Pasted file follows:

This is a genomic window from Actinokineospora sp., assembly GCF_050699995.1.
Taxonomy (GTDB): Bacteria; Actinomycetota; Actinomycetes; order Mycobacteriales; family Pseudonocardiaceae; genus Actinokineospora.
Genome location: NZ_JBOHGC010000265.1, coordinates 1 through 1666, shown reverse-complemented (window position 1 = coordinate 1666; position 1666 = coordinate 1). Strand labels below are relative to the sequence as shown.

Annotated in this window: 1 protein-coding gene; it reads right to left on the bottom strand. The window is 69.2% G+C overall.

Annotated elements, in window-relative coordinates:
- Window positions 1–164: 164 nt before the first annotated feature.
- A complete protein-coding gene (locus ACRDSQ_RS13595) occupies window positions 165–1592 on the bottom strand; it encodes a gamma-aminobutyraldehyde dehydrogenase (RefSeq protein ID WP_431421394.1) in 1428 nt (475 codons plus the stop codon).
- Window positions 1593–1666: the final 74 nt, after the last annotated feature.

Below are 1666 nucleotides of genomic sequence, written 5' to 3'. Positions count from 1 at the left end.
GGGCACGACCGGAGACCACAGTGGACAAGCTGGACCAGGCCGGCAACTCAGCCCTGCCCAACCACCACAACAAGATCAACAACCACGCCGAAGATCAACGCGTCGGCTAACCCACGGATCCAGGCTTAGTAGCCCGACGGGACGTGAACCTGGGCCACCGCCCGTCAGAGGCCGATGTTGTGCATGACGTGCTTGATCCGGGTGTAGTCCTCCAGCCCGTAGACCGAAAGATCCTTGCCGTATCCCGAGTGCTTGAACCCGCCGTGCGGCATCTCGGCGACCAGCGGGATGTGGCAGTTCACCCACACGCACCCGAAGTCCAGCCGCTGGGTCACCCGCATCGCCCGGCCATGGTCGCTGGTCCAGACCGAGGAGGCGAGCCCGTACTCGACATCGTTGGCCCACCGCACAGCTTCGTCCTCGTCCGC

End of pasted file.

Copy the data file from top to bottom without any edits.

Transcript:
This is a genomic window from Actinokineospora sp., assembly GCF_050699995.1.
Taxonomy (GTDB): Bacteria; Actinomycetota; Actinomycetes; order Mycobacteriales; family Pseudonocardiaceae; genus Actinokineospora.
Genome location: NZ_JBOHGC010000265.1, coordinates 1 through 1666, shown reverse-complemented (window position 1 = coordinate 1666; position 1666 = coordinate 1). Strand labels below are relative to the sequence as shown.

Annotated in this window: 1 protein-coding gene; it reads right to left on the bottom strand. The window is 69.2% G+C overall.

Annotated elements, in window-relative coordinates:
- Window positions 1–164: 164 nt before the first annotated feature.
- A complete protein-coding gene (locus ACRDSQ_RS13595) occupies window positions 165–1592 on the bottom strand; it encodes a gamma-aminobutyraldehyde dehydrogenase (RefSeq protein ID WP_431421394.1) in 1428 nt (475 codons plus the stop codon).
- Window positions 1593–1666: the final 74 nt, after the last annotated feature.

Below are 1666 nucleotides of genomic sequence, written 5' to 3'. Positions count from 1 at the left end.
GGGCACGACCGGAGACCACAGTGGACAAGCTGGACCAGGCCGGCAACTCAGCCCTGCCCAACCACCACAACAAGATCAACAACCACGCCGAAGATCAACGCGTCGGCTAACCCACGGATCCAGGCTTAGTAGCCCGACGGGACGTGAACCTGGGCCACCGCCCGTCAGAGGCCGATGTTGTGCATGACGTGCTTGATCCGGGTGTAGTCCTCCAGCCCGTAGACCGAAAGATCCTTGCCGTATCCCGAGTGCTTGAACCCGCCGTGCGGCATCTCGGCGACCAGCGGGATGTGGCAGTTCACCCACACGCACCCGAAGTCCAGCCGCTGGGTCACCCGCATCGCCCGGCCATGGTCGCTGGTCCAGACCGAGGAGGCGAGCCCGTACTCGACATCGTTGGCCCACCGCACAGCTTCGTCCTCGTCCGC